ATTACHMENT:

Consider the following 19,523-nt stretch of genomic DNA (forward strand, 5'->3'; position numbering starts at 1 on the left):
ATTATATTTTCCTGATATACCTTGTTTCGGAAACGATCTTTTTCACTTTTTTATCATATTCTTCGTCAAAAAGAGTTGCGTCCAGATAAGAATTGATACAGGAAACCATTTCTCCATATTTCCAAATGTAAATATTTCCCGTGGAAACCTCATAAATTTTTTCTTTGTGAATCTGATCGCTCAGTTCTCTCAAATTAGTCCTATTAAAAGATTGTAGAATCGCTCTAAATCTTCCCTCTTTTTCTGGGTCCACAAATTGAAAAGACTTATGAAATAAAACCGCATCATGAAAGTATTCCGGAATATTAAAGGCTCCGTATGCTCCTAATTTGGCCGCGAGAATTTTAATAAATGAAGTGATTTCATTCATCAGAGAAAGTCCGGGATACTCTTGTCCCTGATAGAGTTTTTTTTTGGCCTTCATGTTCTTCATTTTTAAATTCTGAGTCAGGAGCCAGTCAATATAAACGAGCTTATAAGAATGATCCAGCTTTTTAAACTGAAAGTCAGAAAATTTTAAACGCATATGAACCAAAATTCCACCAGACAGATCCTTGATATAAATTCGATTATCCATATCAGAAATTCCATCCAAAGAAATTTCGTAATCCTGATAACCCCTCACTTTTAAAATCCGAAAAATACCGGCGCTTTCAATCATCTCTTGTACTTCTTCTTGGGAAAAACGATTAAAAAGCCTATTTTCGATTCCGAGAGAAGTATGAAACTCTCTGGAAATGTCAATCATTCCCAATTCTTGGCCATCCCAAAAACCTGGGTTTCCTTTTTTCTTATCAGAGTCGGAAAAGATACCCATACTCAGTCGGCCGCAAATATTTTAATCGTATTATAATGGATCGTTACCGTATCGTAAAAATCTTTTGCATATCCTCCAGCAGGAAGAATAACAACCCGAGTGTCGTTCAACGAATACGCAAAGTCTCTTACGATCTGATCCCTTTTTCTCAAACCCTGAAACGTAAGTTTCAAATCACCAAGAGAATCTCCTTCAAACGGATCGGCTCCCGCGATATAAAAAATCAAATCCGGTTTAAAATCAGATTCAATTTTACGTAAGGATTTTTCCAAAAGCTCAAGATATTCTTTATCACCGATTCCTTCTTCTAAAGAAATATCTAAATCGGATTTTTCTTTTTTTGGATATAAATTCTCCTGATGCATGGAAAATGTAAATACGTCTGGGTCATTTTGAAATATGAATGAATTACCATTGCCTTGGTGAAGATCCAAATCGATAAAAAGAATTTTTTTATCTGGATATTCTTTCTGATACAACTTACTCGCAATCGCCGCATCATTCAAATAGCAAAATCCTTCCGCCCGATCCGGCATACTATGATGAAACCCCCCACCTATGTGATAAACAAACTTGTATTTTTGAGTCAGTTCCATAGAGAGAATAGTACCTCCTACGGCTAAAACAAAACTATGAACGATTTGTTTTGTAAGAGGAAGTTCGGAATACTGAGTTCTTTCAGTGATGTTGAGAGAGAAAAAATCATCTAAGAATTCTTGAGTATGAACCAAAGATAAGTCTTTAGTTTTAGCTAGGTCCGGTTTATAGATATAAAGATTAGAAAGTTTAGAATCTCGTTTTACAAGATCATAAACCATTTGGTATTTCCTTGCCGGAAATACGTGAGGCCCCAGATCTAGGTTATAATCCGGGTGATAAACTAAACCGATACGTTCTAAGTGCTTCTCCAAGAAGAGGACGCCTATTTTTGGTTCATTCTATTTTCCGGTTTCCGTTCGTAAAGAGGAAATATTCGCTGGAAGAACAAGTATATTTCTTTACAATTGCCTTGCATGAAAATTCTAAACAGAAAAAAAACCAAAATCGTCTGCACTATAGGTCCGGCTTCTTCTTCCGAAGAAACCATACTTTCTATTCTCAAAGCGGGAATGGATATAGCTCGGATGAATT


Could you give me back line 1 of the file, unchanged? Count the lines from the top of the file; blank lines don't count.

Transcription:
Consider the following 19,523-nt stretch of genomic DNA (forward strand, 5'->3'; position numbering starts at 1 on the left):